Sometimes a movie fails not because the story isn’t fun or because the characters aren’t interesting, nor because the actors aren’t enjoying themselves. Sometimes a movie fails because the message it is sending, whether intentional or not, is horrid. This last thing, the horrid message, is the case with “Hotel Transylvania 2” (not that the other bits necessarily work), and there is no way to write this review without delivering spoilers. Be warned.

Following on the heels of the story in the original “Hotel Transylvania,” this sequel finds Mavis (Selena Gomez) and Jonathan (Andy Samberg) expecting their first child. Mavis is, as you will know if you’ve seen the first movie, a vampire and the daughter of Dracula (Adam Sandler). Jonathan is human and that was a stumbling block in the first movie, but as Jonathan loved Mavis, Dracula gave the relationship his blessing.

Now though that they are expecting their first child, Dracula is worried that his grandchild may not be a vampire, that the child may be human. The movie fast forwards a few years, showing us moments from grandson Dennis’s life, and the continuing fears that he may not be a monster (we are told he has until the age of five for his fangs to emerge).

“Hotel Transylvania 2” is the story of a mixed marriage, something that is becoming more prevalent (I say this armed with nothing but anecdotal evidence). As with any other marriage, it takes time for both sides to get used to any differences, be they large (religious beliefs) or small (watching TV while you eat dinner), and to work through those differences. Here the differences are, perhaps, slightly more magnified… or are they? I am not sure, and I’m not even sure that it matters.

Dracula is obsessed with whether or not his grandson will be a vampire. Obsessed with it. At the end of the movie we learn that Dennis is indeed a vampire, and Dracula exclaims that it doesn’t really matter, he would have loved Dennis no matter what.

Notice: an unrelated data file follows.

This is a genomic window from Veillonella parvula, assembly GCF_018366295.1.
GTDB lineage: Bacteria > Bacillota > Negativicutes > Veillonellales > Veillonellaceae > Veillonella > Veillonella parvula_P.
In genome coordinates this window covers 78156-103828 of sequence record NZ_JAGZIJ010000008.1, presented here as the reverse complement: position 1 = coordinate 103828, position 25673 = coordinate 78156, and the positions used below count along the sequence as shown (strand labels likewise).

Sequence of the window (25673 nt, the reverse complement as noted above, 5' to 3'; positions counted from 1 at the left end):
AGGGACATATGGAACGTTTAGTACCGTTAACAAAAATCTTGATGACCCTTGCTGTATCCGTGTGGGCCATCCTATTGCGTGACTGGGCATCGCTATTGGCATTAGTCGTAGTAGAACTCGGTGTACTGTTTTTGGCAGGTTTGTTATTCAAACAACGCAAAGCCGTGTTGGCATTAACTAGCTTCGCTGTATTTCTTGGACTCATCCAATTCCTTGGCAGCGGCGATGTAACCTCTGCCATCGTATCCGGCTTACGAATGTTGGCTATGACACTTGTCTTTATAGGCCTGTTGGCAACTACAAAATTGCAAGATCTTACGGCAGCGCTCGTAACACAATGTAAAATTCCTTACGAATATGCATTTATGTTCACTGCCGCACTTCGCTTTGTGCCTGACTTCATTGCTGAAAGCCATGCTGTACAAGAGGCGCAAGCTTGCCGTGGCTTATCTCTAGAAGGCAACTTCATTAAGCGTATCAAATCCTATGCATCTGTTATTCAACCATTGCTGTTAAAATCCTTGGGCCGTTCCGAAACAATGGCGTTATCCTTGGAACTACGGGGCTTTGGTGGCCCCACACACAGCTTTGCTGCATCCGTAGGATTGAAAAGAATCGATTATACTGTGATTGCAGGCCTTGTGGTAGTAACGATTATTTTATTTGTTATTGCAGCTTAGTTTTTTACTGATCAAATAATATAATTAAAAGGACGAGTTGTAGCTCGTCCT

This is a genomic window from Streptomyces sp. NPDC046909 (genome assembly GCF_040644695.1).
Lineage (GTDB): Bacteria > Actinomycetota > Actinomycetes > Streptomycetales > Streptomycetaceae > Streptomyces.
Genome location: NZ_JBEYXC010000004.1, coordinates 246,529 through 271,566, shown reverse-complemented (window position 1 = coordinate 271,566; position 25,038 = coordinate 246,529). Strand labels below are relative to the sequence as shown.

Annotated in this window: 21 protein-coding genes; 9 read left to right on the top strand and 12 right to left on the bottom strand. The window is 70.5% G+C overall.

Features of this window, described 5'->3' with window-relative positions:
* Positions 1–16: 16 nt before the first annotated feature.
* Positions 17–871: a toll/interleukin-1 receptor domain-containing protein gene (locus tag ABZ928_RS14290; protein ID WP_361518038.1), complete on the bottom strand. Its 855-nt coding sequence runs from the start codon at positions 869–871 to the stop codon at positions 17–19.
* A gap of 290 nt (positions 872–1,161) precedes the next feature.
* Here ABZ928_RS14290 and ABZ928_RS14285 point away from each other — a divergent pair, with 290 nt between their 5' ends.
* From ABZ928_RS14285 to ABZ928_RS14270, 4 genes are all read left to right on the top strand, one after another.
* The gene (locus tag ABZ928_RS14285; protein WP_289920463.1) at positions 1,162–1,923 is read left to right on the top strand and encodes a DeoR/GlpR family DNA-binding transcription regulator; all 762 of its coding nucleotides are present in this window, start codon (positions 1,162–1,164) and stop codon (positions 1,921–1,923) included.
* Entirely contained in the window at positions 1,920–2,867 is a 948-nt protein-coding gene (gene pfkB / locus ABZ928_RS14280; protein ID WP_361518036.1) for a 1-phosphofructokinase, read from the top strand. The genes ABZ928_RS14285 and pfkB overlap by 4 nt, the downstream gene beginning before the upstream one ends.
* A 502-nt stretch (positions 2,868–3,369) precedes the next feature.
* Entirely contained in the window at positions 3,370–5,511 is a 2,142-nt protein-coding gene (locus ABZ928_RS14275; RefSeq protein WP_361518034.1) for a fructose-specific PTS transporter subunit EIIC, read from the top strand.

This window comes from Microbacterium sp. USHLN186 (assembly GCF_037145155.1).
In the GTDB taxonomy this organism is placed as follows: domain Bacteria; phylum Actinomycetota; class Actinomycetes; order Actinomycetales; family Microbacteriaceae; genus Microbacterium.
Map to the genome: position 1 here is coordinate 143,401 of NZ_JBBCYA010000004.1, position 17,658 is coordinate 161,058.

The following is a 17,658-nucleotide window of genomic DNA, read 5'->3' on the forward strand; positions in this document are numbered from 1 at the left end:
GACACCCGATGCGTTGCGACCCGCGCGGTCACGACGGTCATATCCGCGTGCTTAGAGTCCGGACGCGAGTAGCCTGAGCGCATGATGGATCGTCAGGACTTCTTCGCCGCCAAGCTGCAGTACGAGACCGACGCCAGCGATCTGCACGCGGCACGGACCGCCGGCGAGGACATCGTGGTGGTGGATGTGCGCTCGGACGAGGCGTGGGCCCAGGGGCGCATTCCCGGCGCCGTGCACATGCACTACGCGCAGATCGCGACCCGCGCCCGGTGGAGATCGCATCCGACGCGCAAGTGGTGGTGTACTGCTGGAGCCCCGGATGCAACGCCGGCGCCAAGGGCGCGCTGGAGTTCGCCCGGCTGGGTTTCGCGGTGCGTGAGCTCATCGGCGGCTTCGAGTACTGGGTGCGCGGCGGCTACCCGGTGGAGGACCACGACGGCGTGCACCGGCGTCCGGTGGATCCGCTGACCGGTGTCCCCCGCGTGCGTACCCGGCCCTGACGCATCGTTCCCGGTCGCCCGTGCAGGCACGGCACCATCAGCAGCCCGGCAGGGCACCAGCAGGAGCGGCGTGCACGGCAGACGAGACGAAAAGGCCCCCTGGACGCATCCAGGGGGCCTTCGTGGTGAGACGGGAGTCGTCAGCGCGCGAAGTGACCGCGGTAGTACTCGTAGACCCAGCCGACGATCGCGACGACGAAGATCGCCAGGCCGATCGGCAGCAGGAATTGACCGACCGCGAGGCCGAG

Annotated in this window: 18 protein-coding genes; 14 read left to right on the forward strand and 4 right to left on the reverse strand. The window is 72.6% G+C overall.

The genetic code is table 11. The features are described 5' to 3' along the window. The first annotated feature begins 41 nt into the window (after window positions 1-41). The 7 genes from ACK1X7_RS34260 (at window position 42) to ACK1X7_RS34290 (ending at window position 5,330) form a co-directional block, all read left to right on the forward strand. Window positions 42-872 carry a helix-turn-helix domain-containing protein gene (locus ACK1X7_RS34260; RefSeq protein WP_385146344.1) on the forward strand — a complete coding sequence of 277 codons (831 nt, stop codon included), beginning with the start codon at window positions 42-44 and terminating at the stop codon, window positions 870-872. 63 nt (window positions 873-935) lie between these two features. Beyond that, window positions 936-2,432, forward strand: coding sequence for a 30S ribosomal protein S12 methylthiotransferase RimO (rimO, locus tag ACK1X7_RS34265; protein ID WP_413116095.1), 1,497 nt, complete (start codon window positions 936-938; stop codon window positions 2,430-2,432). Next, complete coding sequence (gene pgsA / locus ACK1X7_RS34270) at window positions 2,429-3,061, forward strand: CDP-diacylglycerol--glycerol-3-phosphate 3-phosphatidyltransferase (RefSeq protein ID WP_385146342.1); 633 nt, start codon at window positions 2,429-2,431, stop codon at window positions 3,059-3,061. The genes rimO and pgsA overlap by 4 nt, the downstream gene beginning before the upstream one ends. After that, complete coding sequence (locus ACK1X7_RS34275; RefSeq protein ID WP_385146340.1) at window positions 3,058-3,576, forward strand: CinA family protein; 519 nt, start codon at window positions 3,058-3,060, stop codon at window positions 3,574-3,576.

And therein lies the real rub – he says he would have loved him no matter what.

It is a patently false moment for the film. Dracula has learned nothing over the course of the movie to convince him of this, but he states it for two reasons. First, because the film has to state it; they have to say that it doesn’t matter even though they spend the entire time worrying that it does. Second, Dracula can say it because it isn’t something he has to worry about anymore. He can say it’s okay to be different because Dennis isn’t different, Dennis is exactly what Dracula wanted him to be.

What would have taken courage, what would have made the entire film far less horrific, is if Dennis was human and Dracula had actually learned that it didn’t matter whether Dennis and accepted his grandson despite the difference.

I do not believe that it is the responsibility of “Hotel Transylvania 2” to build an awareness of difference more than it is the responsibility of any other film, except in that the movie is centered on this difference. The entire movie is about Dennis’s DNA and whether his parents would be better off raising him with monster kind or human kind.

Once again, the answer to all those questions according to the film is – it doesn’t matter, you could be anything and we would love you, but only because we already know you’re like us and not them.

I could delve into the film’s shenanigans, which aren’t all that funny; the performances, which aren’t all that great; and various other aspects of the movie, none of which rise past mediocre; but there is no point in that. The message the film delivers is so absurd and so offensive that to offer more than a sentence or two on any other aspect obfuscates that which must be front and center in any discussion about “Hotel Transylvania 2.”

It is difficult enough to take back 90 minutes of foolishness with a last minute change of heart, but “Hotel Transylvania 2” doesn’t even bother with that. Dracula is only able to say the right thing, to do the right thing, when there is no longer any possibility of him not getting his way, when there is no power left to the choice.

I simply do not know how else to read the film except as being about mixed marriages, and for its astounding answer in accepting them to be, “sure, you can have a mixed marriage as long as your children are like us and not them.” This is something which I have a personal stake in (no pun intended) as my wife and I come from different backgrounds, and while that may have brought the issue here into more stark relief for me, the message being sent exists no matter one’s status.

Skip it.

 

 

photo credit: Sony Pictures